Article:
Before and after: a stylist transformed an overgrown plot into an urban sanctuary

This compact urban garden is a joy to behold, thanks to the homeowner's stylish makeover

Maxine Brady transformed her small garden into a Moroccan-inspired haven
(Image credit: Fiona Walker-Arnott)

Courtyard gardens are increasingly common, and they are notoriously tricky to get right. Without lots of space for a lawn and flower beds, they can often appear quite cold and lack lustre. But, as stylist Maxine Brady has demonstrated here with her own colourful and fun outside space in Brighton, with a little imagination, they can become a relaxing urban hideaway, packed with cosy nooks and welcoming social spaces. 

But what if you don't have the eye of an interior stylist? Well, we've chatted to Maxine to share how she created the look. Head here to find out more about how to design a garden.

The before

before shot of garden

(Image credit: Maxine Brady)

When Maxine first moved into her Victorian worker's cottage in Brighton, the garden had been left to over grow for a long time. 'There was a climbing weed that was so big and heavy it had pulled the fences down and grown over the back door, blocking it closed. The ground was covered in grey shale that had weeds growing through it. It was so awful, I didn’t go out here for the first year,’ Maxine says.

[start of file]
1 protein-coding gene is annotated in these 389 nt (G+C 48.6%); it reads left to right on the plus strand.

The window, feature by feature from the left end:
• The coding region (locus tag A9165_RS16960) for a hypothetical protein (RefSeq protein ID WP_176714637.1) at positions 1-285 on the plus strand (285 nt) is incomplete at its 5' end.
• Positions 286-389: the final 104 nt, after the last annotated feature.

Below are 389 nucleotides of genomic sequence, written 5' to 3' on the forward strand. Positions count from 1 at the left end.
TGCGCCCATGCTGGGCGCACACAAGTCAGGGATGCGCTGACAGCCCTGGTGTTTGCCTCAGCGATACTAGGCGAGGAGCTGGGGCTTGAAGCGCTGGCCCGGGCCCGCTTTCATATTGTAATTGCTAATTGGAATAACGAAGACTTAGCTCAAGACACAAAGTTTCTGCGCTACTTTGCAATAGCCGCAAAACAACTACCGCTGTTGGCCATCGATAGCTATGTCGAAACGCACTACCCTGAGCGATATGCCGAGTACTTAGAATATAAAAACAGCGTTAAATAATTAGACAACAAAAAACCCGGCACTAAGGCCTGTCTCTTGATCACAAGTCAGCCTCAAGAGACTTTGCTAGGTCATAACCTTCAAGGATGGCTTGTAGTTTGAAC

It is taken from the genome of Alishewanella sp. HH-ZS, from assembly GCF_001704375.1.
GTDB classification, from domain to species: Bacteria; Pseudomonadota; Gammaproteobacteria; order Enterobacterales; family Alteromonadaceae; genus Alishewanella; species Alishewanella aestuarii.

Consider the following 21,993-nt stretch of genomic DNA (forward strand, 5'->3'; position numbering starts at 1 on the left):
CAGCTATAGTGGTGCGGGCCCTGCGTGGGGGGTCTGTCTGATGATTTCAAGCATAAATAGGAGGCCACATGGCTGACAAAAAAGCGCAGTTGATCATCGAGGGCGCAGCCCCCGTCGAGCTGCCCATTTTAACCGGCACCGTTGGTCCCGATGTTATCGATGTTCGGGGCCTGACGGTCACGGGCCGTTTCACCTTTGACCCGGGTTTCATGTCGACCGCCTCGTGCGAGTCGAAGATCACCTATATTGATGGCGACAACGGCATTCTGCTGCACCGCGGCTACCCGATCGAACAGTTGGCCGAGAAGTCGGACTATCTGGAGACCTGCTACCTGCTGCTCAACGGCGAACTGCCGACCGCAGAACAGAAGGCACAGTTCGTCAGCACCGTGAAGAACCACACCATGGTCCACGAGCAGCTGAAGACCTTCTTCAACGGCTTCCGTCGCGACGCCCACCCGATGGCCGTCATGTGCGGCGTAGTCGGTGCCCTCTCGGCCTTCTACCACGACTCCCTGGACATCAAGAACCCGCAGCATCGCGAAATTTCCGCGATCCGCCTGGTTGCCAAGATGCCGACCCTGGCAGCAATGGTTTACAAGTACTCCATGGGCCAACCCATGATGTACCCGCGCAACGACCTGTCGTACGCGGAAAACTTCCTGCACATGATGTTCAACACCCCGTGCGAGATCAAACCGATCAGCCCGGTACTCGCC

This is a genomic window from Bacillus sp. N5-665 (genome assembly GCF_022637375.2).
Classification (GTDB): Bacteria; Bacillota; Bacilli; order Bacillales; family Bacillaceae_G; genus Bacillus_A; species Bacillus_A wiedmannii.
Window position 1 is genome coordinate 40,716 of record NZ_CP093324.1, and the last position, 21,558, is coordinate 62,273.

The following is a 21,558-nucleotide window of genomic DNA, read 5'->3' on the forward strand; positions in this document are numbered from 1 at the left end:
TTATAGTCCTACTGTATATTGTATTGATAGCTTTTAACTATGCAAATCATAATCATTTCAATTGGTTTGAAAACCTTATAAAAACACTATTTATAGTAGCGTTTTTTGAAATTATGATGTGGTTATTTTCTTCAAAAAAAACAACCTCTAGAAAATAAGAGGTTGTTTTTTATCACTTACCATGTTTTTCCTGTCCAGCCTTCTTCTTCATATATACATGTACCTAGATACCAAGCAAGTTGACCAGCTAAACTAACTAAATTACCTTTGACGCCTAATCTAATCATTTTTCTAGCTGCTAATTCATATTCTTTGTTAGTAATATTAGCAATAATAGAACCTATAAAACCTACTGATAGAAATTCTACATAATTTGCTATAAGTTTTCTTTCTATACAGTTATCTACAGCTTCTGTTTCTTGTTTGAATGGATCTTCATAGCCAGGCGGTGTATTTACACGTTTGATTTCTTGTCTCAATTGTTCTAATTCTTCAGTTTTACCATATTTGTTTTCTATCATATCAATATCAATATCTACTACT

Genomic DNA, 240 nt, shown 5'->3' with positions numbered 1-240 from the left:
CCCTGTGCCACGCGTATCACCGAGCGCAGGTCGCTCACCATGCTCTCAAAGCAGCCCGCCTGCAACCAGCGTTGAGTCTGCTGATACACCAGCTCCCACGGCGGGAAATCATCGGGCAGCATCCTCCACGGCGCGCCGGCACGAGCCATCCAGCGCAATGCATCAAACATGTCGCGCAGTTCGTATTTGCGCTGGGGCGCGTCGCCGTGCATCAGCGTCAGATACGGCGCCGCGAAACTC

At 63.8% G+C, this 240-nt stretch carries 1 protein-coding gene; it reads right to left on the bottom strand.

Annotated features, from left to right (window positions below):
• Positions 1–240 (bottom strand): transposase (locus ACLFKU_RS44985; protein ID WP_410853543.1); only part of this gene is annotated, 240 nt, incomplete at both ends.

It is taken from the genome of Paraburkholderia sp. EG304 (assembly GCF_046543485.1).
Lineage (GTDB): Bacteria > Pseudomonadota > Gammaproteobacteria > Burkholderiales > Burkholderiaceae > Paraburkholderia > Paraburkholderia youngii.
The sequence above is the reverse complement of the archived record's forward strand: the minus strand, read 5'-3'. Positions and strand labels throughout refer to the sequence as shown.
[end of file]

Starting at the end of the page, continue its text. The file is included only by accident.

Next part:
After taking a trip to Morocco and visiting the Yves St Laurent gardens in Marrakech, Maxine fell in love with the designs she'd seen. 'The outdoor spaces were decorated with tiles, pergolas and plants in large pots. I came home brimming with ideas for my garden,' she says. 

The after 

Maxine Brady transformed her small garden into a Moroccan-inspired haven


(Image credit: Fiona Walker-Arnott)

With a Moroccan inspired garden vision in mind, Maxine hired landscape gardener Thea Pitchard to transform her outdoor space. The rotten fences were quickly replaced with sleek wood panels with horizontal slats, which were painted white to reflect light around the space.

A common problem faced in courtyard gardens is that they, by their very nature, are quite angular with sharp fence lines and a boxy shape. Maxine has overcome this by choosing an olive tree, willows and climbing plants to soften the hard lines of the fencing. 

To improve drainage, one half of the garden was raised to create a split-level effect using railway sleepers. This, along with the blue painted pergola, helps to zone the space into a dining area and a casual lounge area at the back.

Maxine Brady transformed her small garden into a Moroccan-inspired haven


(Image credit: Fiona Walker-Arnott)

The hexagonal granite paving tiles are bespoke. While they're not like the colourful patterned tiles she'd seen in Morocco, these are a more practical choice as the textured finish makes them safer in wet weather.

Maxine's garden gets the sun all day, so she dotted seating around the space so she could enjoy the garden as the sun moves around. ‘I love my compact table as I can push the benches under when not in use.’ By the back door, she put up a large garden mirror in the L-shaped space to make it appear bigger.